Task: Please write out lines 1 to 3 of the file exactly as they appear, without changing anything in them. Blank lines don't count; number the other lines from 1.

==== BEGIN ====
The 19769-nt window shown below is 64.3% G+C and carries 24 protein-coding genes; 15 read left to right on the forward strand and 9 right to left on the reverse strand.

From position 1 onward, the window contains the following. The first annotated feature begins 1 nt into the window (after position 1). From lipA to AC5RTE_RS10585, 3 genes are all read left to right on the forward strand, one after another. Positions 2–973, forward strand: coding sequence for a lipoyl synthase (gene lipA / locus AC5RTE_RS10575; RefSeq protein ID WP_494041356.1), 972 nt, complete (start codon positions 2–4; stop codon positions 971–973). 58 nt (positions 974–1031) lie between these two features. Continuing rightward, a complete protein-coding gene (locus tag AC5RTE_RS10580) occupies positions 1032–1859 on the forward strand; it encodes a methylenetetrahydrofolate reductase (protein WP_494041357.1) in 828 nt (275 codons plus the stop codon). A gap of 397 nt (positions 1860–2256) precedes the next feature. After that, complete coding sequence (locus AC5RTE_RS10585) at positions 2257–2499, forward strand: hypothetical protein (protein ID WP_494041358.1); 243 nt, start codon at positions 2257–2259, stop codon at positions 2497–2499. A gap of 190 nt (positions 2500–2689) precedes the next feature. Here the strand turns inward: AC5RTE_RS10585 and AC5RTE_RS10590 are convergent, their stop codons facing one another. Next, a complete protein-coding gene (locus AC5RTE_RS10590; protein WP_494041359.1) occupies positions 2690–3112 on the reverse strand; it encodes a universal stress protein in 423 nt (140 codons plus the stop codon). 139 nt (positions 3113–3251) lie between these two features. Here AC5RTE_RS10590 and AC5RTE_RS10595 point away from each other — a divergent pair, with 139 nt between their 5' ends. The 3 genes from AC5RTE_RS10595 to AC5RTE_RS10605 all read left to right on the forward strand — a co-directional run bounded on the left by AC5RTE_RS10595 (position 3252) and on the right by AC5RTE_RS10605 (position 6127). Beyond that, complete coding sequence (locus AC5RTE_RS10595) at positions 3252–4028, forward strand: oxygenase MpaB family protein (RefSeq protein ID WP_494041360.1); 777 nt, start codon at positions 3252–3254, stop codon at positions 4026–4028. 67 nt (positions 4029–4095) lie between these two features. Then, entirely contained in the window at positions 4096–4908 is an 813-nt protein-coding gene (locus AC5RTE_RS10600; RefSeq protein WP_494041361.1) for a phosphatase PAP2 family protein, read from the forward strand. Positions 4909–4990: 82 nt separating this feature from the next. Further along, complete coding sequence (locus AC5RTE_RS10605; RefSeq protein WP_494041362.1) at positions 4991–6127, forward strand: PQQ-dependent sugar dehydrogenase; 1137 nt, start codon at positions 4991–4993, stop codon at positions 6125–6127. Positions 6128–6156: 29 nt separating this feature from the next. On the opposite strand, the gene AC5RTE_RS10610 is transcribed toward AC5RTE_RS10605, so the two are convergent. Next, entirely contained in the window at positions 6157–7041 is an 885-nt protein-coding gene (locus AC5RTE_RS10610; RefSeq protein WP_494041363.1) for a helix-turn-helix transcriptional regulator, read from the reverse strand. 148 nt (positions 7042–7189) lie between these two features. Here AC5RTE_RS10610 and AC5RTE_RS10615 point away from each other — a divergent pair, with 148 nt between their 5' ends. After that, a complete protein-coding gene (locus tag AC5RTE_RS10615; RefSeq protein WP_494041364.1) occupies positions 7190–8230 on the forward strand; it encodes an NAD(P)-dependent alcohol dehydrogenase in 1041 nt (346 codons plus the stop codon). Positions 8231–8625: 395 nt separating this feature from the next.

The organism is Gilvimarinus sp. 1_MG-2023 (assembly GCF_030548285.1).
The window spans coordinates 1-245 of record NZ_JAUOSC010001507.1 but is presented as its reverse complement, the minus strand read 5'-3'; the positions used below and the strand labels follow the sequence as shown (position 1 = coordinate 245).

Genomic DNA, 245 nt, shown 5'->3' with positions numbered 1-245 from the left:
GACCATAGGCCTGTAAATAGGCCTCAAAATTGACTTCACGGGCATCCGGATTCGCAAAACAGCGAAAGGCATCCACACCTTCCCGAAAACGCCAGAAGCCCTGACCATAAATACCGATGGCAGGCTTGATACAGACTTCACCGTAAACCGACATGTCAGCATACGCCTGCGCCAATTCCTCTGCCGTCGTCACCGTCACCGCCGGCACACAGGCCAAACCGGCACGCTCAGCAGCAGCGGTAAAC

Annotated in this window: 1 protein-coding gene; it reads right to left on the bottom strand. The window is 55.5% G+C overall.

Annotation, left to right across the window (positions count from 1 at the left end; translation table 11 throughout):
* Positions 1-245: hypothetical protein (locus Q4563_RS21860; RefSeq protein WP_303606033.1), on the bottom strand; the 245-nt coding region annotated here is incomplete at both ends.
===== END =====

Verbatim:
The 19769-nt window shown below is 64.3% G+C and carries 24 protein-coding genes; 15 read left to right on the forward strand and 9 right to left on the reverse strand.

From position 1 onward, the window contains the following. The first annotated feature begins 1 nt into the window (after position 1). From lipA to AC5RTE_RS10585, 3 genes are all read left to right on the forward strand, one after another. Positions 2–973, forward strand: coding sequence for a lipoyl synthase (gene lipA / locus AC5RTE_RS10575; RefSeq protein ID WP_494041356.1), 972 nt, complete (start codon positions 2–4; stop codon positions 971–973). 58 nt (positions 974–1031) lie between these two features. Continuing rightward, a complete protein-coding gene (locus tag AC5RTE_RS10580) occupies positions 1032–1859 on the forward strand; it encodes a methylenetetrahydrofolate reductase (protein WP_494041357.1) in 828 nt (275 codons plus the stop codon). A gap of 397 nt (positions 1860–2256) precedes the next feature. After that, complete coding sequence (locus AC5RTE_RS10585) at positions 2257–2499, forward strand: hypothetical protein (protein ID WP_494041358.1); 243 nt, start codon at positions 2257–2259, stop codon at positions 2497–2499. A gap of 190 nt (positions 2500–2689) precedes the next feature. Here the strand turns inward: AC5RTE_RS10585 and AC5RTE_RS10590 are convergent, their stop codons facing one another. Next, a complete protein-coding gene (locus AC5RTE_RS10590; protein WP_494041359.1) occupies positions 2690–3112 on the reverse strand; it encodes a universal stress protein in 423 nt (140 codons plus the stop codon). 139 nt (positions 3113–3251) lie between these two features. Here AC5RTE_RS10590 and AC5RTE_RS10595 point away from each other — a divergent pair, with 139 nt between their 5' ends. The 3 genes from AC5RTE_RS10595 to AC5RTE_RS10605 all read left to right on the forward strand — a co-directional run bounded on the left by AC5RTE_RS10595 (position 3252) and on the right by AC5RTE_RS10605 (position 6127). Beyond that, complete coding sequence (locus AC5RTE_RS10595) at positions 3252–4028, forward strand: oxygenase MpaB family protein (RefSeq protein ID WP_494041360.1); 777 nt, start codon at positions 3252–3254, stop codon at positions 4026–4028. 67 nt (positions 4029–4095) lie between these two features. Then, entirely contained in the window at positions 4096–4908 is an 813-nt protein-coding gene (locus AC5RTE_RS10600; RefSeq protein WP_494041361.1) for a phosphatase PAP2 family protein, read from the forward strand. Positions 4909–4990: 82 nt separating this feature from the next. Further along, complete coding sequence (locus AC5RTE_RS10605; RefSeq protein WP_494041362.1) at positions 4991–6127, forward strand: PQQ-dependent sugar dehydrogenase; 1137 nt, start codon at positions 4991–4993, stop codon at positions 6125–6127. Positions 6128–6156: 29 nt separating this feature from the next. On the opposite strand, the gene AC5RTE_RS10610 is transcribed toward AC5RTE_RS10605, so the two are convergent. Next, entirely contained in the window at positions 6157–7041 is an 885-nt protein-coding gene (locus AC5RTE_RS10610; RefSeq protein WP_494041363.1) for a helix-turn-helix transcriptional regulator, read from the reverse strand. 148 nt (positions 7042–7189) lie between these two features. Here AC5RTE_RS10610 and AC5RTE_RS10615 point away from each other — a divergent pair, with 148 nt between their 5' ends. After that, a complete protein-coding gene (locus tag AC5RTE_RS10615; RefSeq protein WP_494041364.1) occupies positions 7190–8230 on the forward strand; it encodes an NAD(P)-dependent alcohol dehydrogenase in 1041 nt (346 codons plus the stop codon). Positions 8231–8625: 395 nt separating this feature from the next.

The organism is Gilvimarinus sp. 1_MG-2023 (assembly GCF_030548285.1).